Models built for one-off analysis or reports can sometimes benefit from high variance.
Think about it this way, if your boss wants to know how well the marketing department is doing and wants you to build a model to forecast how they’ll do next year – it would be silly to build a model that works for the marketing department and the engineering department!
You’d just build a model for the marketing department!
While this model may have high variance, it answers the question you initially had to solve.
Now on the inverse, if your boss wanted you to build a model that could predict how any business unit was doing at any time – it would make no sense to only use the marketing department, as your model wouldn’t be able to give good prediction to new unseen departments.
How To Know If Our Machine Learning Model Is Good For Production?
Knowing if a model is good enough for production is (literally) the million-dollar question. Generally, you’ll want to create a model that can handle diverse testing before moving it into production.
Once in production, you’ll want to slowly increase user adaption and focus on model drift and prediction accuracy.
The only way to know how your model will do in production is by putting it into production.
How to Generalize (Add Bias) To Your Machine Learning Models
There are a couple of ways to add bias to a model.
One of my favorite ways is utilizing bootstrap sampling; this will drive your model more toward the underlying population parameters and away from only focusing on your training data.
Things like feature selection also lower variance (and increase bias) in your models since you’re lowering the amount of emphasis on the training data.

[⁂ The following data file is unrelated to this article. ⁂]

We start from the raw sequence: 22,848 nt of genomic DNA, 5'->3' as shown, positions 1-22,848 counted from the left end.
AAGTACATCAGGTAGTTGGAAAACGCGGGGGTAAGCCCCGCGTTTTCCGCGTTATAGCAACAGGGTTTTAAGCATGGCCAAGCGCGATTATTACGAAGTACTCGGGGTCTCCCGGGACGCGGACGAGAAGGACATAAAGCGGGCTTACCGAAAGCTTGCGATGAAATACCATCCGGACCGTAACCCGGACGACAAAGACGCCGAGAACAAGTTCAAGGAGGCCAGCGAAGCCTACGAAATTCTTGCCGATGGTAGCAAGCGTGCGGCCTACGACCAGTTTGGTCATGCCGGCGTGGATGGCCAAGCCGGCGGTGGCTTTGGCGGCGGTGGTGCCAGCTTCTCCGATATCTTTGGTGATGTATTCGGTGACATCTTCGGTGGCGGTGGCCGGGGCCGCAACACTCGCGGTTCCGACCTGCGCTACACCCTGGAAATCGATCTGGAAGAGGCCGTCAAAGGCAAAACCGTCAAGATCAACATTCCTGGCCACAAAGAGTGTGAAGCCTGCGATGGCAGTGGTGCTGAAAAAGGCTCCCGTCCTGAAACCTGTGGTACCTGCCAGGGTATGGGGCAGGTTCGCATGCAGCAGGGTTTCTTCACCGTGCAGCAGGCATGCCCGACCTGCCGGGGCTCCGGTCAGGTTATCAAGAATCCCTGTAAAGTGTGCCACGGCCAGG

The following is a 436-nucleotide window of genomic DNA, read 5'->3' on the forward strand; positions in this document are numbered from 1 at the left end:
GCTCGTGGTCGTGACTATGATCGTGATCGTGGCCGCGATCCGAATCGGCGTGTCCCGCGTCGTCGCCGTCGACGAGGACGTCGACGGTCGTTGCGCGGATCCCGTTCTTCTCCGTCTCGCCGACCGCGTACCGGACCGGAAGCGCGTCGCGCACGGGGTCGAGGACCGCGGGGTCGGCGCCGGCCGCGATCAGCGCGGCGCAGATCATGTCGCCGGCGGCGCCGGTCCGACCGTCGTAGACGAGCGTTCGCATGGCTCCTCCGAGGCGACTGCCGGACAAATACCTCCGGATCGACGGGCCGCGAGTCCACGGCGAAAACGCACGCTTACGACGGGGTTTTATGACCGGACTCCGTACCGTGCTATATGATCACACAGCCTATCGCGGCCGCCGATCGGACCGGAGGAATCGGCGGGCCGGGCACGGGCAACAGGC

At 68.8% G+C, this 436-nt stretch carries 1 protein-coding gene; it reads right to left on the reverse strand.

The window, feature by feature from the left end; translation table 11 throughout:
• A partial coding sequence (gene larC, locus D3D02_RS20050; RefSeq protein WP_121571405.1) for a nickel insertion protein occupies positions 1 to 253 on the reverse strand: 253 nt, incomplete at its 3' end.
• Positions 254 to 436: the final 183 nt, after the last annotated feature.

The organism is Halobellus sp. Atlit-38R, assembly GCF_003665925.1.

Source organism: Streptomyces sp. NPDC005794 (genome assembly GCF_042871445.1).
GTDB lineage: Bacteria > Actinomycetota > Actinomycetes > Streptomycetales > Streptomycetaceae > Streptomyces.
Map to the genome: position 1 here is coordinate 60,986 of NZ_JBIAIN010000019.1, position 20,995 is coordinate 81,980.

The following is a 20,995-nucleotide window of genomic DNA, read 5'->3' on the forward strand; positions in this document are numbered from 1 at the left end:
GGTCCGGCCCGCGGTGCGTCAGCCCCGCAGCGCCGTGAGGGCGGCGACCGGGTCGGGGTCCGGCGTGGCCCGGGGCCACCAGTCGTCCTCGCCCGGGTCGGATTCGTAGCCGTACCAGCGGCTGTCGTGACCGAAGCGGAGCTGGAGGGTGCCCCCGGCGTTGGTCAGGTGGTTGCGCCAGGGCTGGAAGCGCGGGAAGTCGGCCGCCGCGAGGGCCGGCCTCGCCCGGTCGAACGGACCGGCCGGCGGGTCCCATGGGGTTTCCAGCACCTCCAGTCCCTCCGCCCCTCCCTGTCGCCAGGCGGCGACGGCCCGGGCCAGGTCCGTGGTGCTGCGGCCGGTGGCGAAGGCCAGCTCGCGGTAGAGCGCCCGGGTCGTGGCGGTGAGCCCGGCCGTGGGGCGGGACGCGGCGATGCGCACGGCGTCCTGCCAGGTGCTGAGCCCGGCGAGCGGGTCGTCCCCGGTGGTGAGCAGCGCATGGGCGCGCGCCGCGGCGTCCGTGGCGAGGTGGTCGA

Using imputation for nulls instead of adding column means also has been shown to increase variance, as you won’t be as highly dependent on the data distributions of the sample for unknown values.
Do supervised models generalize better than deep learning models?
Since the true population parameters of your sample don’t care about the algorithm you use, the type of modeling you do usually has minimal effect on the generalizability of your models.
While something like a linear regression will have more bias than a CNN or any other deep learning framework, using one or the other won’t be a one-stop fix for poor production performance.
Other Quick Machine Learning Tutorials
At EML, we have a ton of cool data science tutorials that break things down so anyone can understand them.
Below we’ve listed a few that are similar to this guide:
- Instance-Based Learning in Machine Learning
- Verbose in Machine Learning
- Hypothesis in Machine Learning
- Inductive Bias in Machine Learning
- Epoch in Machine Learning
- Types of Data For Machine Learning
- Understanding The Hypothesis In Machine Learning
- Zip Codes In Machine Learning
- get_dummies() in Machine Learning
- X and Y in Machine Learning
- F1 Score in Machine Learning